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Re: Relating to Non-Vedic Religions - What is our stand ?

From: Krishna Susarla (krishna_at_tumora.swmed.edu)
Date: Sat Jan 08 2000 - 07:15:09 PST

From: Rajaram Venkataramani <rajav@hclt.com>
> Sages in Naimisaranya ask Suta Goswami about "What is a bonafide religion"
> Suta Goswami answers by saying "Any religion that cultivates unadulterated
> love of the Supreme Lord is bonafide".

This is not exactly correct. What the sages ask is as follows:

tatra traa~njasayuShman bhavataa yad vinishchitam |
pu.msaam ekaantataH shreyas tan naH sha.msitum arhasi || bhaa 1.1.9 ||

Please, therefore, being blessed with many years, explain to us, in an
easily understandable way, what you have ascertained to be the absolute and
ultimate good for the people in general (bhaagavata puraaNa 1.1.9).

bhuuriiNi bhuurikarmaaNi shrotavyaani vibhaagashaH |
ataH saadho'tra yat saara.m samuddhR^itya maniiShayaa |
bruuhi bhadraaya bhuutaanaam yenaatmaa suprasiidati || bhaa 1.1.11 ||

There are many varieties of scriptures, and in all of them there are many
prescribed duties, which can be learned only after many years of study in
their various divisions. Therefore, O sage, please select the essence of all
these scriptures and explain it for the good of all living beings, that by
such instruction their hearts may be fully satisfied (bhaagavata puraaNa
1.1.11).

and then Suuta responds as follows:

munayaH saadhu pR^iShTo'ham bhavadbhir lokama.ngalam |
yat kR^itaH kR^iShNasamprashno yenaatmaa suprasiidati || bhaa 1.2.5 ||

O sages, I have been justly questioned by you. Your questions are worthy
because they relate to Lord Krishna and so are of relevance to the world's
welfare. Only questions of this sort are capable of completely satisfying
the self (bhaagavata puraaNa 1.2.5).

The actual fact is a little different, as I am sure you can see. The sages
don't ask for the characteristics of genuine religion. They simply ask for
the ultimate good of all men and the essence of all Vedic scriptures (which
might not be understood properly given that they speak of many dharmas, and
people in Kali Yuga in general are not intelligent enough to grasp their
meaning). And Suuta does not speak of God in any abstract way - he
specifically mentions Lord Krishna. There is nothing here to indicate that
any other non-Vedic concept of God is being entertained. Therefore, the
evidence does not support the idea that Suuta is speaking in a general way
about any
religion, or that he is suggesting that any religion which teaches love of
its concept of God is also bona fide. There is no evidence in the
Bhaagavatam as far as I know that any religion other than sanaatana-dharma
is considered bona fide.

> In that sense, pure form of Christianity or Islam are definitely bonafide
> because they preach love of God.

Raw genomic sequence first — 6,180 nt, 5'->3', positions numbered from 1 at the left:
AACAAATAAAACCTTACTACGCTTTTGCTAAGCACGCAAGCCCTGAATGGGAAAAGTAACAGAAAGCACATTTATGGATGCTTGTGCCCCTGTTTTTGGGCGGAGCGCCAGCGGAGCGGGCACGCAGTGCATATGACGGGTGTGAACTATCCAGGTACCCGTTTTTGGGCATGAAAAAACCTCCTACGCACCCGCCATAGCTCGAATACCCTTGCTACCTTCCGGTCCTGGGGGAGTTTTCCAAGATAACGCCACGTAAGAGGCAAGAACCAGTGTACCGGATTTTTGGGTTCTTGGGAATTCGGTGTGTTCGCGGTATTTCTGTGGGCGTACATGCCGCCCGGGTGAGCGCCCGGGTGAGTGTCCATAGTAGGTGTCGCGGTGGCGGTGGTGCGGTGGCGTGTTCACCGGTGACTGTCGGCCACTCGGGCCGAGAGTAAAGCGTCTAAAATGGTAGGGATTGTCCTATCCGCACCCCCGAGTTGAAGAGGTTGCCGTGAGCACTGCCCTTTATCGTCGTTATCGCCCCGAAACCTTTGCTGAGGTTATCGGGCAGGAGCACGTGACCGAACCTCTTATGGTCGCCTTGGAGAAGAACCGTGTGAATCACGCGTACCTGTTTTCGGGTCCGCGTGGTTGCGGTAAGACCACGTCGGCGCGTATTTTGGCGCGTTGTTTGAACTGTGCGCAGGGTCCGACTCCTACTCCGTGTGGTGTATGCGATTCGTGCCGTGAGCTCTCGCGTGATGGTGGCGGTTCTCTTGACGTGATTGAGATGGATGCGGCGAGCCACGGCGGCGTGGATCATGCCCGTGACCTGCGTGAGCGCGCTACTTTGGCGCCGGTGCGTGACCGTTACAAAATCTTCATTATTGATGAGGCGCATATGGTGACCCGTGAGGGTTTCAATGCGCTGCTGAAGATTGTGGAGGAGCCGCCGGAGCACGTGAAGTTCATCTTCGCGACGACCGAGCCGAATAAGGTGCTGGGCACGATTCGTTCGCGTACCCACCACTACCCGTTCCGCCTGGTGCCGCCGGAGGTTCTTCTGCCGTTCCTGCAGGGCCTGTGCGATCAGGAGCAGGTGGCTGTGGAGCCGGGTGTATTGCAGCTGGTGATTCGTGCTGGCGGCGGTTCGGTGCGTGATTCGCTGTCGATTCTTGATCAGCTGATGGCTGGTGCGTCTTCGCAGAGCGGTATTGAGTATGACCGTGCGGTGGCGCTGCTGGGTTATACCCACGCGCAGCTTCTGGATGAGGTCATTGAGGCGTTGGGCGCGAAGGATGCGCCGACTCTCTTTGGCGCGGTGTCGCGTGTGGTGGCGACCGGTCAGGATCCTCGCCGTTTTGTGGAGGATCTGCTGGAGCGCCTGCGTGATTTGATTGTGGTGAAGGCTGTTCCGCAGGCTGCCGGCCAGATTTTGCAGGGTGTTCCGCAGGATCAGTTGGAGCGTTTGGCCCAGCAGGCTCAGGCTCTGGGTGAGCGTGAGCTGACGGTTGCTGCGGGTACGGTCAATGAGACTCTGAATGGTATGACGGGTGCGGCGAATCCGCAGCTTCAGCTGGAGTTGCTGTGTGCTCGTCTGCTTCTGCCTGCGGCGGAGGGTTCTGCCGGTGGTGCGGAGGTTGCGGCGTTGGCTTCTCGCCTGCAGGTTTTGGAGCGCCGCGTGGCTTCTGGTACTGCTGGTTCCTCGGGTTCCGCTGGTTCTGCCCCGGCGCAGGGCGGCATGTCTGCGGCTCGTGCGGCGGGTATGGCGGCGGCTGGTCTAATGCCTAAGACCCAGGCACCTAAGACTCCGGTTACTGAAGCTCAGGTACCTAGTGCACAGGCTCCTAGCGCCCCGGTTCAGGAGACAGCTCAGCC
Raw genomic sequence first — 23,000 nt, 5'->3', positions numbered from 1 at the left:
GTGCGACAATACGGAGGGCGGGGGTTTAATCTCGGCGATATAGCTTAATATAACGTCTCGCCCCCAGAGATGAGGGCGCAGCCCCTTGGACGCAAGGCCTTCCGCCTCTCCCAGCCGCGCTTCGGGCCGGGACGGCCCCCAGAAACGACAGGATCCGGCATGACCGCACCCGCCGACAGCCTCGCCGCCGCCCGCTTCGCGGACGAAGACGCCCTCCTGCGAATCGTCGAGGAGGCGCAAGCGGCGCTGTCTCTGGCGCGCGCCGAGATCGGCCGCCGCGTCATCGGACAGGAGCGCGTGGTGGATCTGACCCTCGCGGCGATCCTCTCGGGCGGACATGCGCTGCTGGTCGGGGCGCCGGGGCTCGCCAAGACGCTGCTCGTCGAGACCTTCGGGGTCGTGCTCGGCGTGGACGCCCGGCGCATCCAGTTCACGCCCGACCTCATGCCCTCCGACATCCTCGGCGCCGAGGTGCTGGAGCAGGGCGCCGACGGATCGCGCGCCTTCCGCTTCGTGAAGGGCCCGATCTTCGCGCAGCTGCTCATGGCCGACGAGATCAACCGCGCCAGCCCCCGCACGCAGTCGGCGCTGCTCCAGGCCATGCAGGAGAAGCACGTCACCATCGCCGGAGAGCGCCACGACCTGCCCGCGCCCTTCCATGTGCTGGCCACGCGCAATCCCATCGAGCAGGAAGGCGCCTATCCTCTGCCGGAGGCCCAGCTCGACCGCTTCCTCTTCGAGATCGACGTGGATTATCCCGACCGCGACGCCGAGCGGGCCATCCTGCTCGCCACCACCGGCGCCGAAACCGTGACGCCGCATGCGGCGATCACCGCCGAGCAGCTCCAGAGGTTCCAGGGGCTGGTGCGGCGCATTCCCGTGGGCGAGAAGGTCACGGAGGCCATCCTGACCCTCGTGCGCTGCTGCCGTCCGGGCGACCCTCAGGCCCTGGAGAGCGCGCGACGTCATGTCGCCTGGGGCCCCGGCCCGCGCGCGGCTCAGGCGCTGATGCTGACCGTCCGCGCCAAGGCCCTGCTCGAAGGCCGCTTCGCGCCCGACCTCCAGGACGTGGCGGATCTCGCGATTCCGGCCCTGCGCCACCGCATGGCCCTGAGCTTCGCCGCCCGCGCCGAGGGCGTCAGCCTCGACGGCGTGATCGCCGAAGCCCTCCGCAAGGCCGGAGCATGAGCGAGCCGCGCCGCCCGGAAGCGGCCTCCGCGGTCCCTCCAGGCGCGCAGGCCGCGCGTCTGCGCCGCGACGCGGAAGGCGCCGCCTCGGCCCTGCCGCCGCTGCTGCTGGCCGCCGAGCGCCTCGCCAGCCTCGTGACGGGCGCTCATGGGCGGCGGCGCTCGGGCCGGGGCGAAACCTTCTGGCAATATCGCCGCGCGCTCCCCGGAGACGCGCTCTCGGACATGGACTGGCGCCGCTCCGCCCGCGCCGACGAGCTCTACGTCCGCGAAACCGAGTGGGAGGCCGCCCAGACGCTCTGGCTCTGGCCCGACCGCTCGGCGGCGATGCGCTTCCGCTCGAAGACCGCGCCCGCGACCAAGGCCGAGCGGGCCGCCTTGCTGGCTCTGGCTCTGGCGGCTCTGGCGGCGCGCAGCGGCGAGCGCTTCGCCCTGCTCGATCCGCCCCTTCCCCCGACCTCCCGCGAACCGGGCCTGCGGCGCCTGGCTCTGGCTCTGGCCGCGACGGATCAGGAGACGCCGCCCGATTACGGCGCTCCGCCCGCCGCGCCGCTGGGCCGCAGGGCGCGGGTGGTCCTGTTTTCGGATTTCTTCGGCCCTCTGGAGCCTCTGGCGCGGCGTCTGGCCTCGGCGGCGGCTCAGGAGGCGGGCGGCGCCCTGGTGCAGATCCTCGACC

Whether they teach love or not is questionable - is it really love to be
taught that one should worship someone in order to avoid being thrown into
hell? And are they really teaching love of God? Shriiman Naaraayana is God.
There can be no other supreme God. Given that, and assuming the historical
truth behind such non Vedic scriptures as say, Exodus, are we really
prepared to accept that it was in fact Shriiman Naaraayana who is the God
being referred to in them? Are we prepared to accept that it was Shriiman
Naaraayan who told the Hebrews that they were His chosen people, and who
caused all kinds of suffering to the Egyptians, and who told His people that
"thou shalt have no other gods before me... for I the Lord am a jealous
God...." etc? I suppose it is possible, but personally, I reserve the right
to be skeptical. The kinds of
statements and actions attributed to God by some of these non-Vedic
scriptures don't seem in character with Him as He is revealed to us in the
Bhaagavatam.

From: <Mrgerald@aol.com>
> Here is the ISKCON list of interreligious books:
>
> Steven Rosen (Satyaraja)
> + East West Dialogues (Christianity related)
> +Om Shalom (Jewish related)

I have experience with these two books, having read them cover to cover.
While I think Satyaraja's writings are thought provoking, it's pretty clear
that the books don't prove in a scholarly way what he wants to prove - that
the other religions are ultimately leading to the same Supreme Lord that our
Vedas speak of. Again, I think that if one starts with the assumption that
the supreme goal of all the religions is the same, it might be possible to
manipulate the evidence in such a way as to show this. But from a scholarly
point of view, that is, one based on shaastric pramaanams, I don't see why
one necessarily would be constrained to start with this assumption, however
appealing it might be to our sentiments.